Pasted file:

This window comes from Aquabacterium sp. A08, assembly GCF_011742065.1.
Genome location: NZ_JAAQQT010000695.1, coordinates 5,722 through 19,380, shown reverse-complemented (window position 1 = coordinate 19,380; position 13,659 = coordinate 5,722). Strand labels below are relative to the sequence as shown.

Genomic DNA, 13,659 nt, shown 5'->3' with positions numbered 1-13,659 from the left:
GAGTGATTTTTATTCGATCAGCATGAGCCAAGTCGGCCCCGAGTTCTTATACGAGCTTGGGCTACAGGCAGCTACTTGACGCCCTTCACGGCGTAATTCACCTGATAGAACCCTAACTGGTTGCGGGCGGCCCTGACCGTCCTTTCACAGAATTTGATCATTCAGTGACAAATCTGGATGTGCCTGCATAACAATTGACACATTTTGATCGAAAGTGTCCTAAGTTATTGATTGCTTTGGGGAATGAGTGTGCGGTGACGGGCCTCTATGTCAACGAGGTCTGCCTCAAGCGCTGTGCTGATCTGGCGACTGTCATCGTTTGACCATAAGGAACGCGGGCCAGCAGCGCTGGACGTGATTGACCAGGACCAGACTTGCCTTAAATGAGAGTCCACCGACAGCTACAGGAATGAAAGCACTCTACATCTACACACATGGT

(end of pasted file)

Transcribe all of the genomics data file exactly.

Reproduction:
This window comes from Aquabacterium sp. A08, assembly GCF_011742065.1.
Genome location: NZ_JAAQQT010000695.1, coordinates 5,722 through 19,380, shown reverse-complemented (window position 1 = coordinate 19,380; position 13,659 = coordinate 5,722). Strand labels below are relative to the sequence as shown.

Genomic DNA, 13,659 nt, shown 5'->3' with positions numbered 1-13,659 from the left:
GAGTGATTTTTATTCGATCAGCATGAGCCAAGTCGGCCCCGAGTTCTTATACGAGCTTGGGCTACAGGCAGCTACTTGACGCCCTTCACGGCGTAATTCACCTGATAGAACCCTAACTGGTTGCGGGCGGCCCTGACCGTCCTTTCACAGAATTTGATCATTCAGTGACAAATCTGGATGTGCCTGCATAACAATTGACACATTTTGATCGAAAGTGTCCTAAGTTATTGATTGCTTTGGGGAATGAGTGTGCGGTGACGGGCCTCTATGTCAACGAGGTCTGCCTCAAGCGCTGTGCTGATCTGGCGACTGTCATCGTTTGACCATAAGGAACGCGGGCCAGCAGCGCTGGACGTGATTGACCAGGACCAGACTTGCCTTAAATGAGAGTCCACCGACAGCTACAGGAATGAAAGCACTCTACATCTACACACATGGT